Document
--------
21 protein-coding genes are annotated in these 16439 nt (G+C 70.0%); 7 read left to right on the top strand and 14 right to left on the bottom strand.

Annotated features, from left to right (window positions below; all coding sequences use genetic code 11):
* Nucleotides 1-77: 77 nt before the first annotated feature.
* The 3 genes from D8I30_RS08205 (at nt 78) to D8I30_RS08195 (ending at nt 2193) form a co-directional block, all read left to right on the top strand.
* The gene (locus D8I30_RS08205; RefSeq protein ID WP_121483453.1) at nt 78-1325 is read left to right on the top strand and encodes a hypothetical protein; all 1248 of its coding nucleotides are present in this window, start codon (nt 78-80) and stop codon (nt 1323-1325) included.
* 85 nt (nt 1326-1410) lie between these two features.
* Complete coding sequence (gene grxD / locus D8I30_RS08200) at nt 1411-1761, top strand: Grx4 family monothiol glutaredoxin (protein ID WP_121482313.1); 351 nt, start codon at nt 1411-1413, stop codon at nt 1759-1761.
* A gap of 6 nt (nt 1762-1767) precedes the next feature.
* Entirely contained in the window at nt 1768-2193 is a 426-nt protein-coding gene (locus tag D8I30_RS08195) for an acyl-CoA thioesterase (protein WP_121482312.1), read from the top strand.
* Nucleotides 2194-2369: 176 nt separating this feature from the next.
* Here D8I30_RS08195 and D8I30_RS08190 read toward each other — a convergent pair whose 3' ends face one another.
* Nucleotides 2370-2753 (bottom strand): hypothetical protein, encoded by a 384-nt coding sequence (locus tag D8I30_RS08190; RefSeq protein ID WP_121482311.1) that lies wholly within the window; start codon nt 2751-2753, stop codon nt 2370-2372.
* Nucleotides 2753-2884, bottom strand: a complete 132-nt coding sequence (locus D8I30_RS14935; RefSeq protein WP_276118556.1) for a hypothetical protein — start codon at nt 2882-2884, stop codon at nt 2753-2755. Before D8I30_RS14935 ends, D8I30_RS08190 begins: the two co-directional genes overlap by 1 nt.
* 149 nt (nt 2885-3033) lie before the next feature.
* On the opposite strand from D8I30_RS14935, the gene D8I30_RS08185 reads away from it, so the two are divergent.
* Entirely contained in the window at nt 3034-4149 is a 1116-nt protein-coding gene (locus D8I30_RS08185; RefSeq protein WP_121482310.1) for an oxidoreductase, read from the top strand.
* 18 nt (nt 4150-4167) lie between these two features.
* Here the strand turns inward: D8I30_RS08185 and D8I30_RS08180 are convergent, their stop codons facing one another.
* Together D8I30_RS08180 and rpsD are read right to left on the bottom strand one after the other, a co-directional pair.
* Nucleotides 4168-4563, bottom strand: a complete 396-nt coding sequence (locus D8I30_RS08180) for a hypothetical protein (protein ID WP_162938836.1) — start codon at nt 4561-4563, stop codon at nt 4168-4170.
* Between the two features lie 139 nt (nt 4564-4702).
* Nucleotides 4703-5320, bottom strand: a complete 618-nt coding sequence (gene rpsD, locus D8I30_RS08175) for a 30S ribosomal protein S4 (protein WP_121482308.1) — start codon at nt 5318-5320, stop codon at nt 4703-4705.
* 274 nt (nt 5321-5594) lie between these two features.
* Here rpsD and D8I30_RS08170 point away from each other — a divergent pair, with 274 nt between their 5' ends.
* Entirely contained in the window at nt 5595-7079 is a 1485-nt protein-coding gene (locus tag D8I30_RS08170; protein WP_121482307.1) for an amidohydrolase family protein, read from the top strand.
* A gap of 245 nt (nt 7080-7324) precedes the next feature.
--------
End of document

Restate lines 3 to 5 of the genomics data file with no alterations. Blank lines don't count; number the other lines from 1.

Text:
* Nucleotides 1-77: 77 nt before the first annotated feature.
* The 3 genes from D8I30_RS08205 (at nt 78) to D8I30_RS08195 (ending at nt 2193) form a co-directional block, all read left to right on the top strand.
* The gene (locus D8I30_RS08205; RefSeq protein ID WP_121483453.1) at nt 78-1325 is read left to right on the top strand and encodes a hypothetical protein; all 1248 of its coding nucleotides are present in this window, start codon (nt 78-80) and stop codon (nt 1323-1325) included.